Their agent counterparts that have contributed to this article, however, are largely supportive of schools who use social media, confident in the fact that the online platform can never replace the services they provide. “These days, most students prefer going online on different sources to find the information they need,” says Khaila Al Ameri from Education Zone agency in the United Arab Emirates. “However, that doesn’t mean that they can find enough or learn enough to make a wise choice. Here is where we, as educational agents, come into action.” Indeed, social media is also a tool that agents can utilise. “It helps in keeping up with the latest information, for staying ahead of competitors and for keeping up with the information and knowledge that educators are gaining from participating in online communities with peers.”
The vast majority of international educators, too, are of the opinion that social media usage does not damage agent relations.“Instead of viewing it as an overstepping of boundaries, social media usage by institutions should really be appreciated for what it is: a powerful tool that assists agencies in student recruitment,” comments Lucas Bertoli from ILSC Education Group. “Most recruitment agencies would agree that it’s easier to promote institutions when they have strong marketing materials. An institution’s strong social media presence helps agents promote them more easily. Being on social media helps legitimise an institution in the eyes of potential students, and that makes the jobs of our international recruitment partners that much easier.” Meanwhile, Anna France from Langports in Australia relates that schools use social media, brochures and advertisements to create brand awareness, rather than to offer agent services, such as help with visa applications. “We believe that agents are a very important part of the language course booking process, as good agents give valuable information to students,” she says.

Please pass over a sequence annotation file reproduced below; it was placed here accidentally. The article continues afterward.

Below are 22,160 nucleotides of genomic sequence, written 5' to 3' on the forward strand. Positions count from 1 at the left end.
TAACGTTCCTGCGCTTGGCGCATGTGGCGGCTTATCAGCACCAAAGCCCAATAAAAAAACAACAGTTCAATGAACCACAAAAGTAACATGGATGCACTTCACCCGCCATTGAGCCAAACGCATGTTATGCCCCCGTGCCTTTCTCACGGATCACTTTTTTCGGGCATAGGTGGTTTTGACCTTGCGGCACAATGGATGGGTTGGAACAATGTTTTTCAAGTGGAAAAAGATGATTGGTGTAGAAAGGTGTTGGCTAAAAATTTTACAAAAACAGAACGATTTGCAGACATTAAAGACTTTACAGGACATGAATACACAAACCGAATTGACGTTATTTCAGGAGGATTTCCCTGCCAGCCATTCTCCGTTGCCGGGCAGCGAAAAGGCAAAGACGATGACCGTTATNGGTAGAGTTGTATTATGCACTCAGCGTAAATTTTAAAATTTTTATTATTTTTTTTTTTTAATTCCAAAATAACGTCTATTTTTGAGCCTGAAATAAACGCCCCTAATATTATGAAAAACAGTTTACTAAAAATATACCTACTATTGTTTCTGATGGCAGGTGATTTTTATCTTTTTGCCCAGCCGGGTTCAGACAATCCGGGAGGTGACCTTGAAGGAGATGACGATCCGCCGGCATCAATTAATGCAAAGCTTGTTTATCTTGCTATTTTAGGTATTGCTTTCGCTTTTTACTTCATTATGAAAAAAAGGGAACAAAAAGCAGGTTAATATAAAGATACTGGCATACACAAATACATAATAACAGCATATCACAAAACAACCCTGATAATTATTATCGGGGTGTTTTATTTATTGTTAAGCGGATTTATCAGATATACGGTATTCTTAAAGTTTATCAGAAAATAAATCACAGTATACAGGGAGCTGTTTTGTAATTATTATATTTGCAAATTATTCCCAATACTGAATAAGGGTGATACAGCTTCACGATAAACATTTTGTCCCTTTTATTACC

The differences between some of the main social media platforms:
• Facebook is used for posting pictures, answers to questions, information and advice or even starting extensive campaigns. It is basically a more detailed version of Twitter
• Twitter is quick, and straight to the point. It is faster paced than Facebook and opens a forum for discussion. Adding a hashtag before key phrases, e.g. #ELT, facilitates the grouping of similar messages, making it easier for students to find related discussions
• LinkedIn is a professional platform used to manage a school/agent’s professional identity, while allowing networking with peers
• Instagram and YouTube has its own way of interacting with students. Instagram is a platform from which organisations and students can upload and edit photos taken from their smart phones, and YouTube is a video channel. Arguably, students are more likely to remember visual content over what they read on Facebook/Twitter
Advice from Khaila Al Ameri, Education Zone, United Arab Emirates.
Which social media websites do schools use?
As part of a study analysing social media usage trends of language schools worldwide, Wojtek Lapacz from Social Media & Marketing in Travel & Education (SMMITE) asked 68 language schools which social media websites they actively use (see above graph).
All surveyed schools had a Facebook profile. However, when monitoring a control group of around 100 language schools of varying sizes, Lapacz found that participants may not use social media to its full potential, with only 44 per cent of the control group posting news about the school. In total, around 80 per cent of the surveyed group reported that they do this. “Many respondents might have given us a wish list of their activities rather than a realistic view,” he says.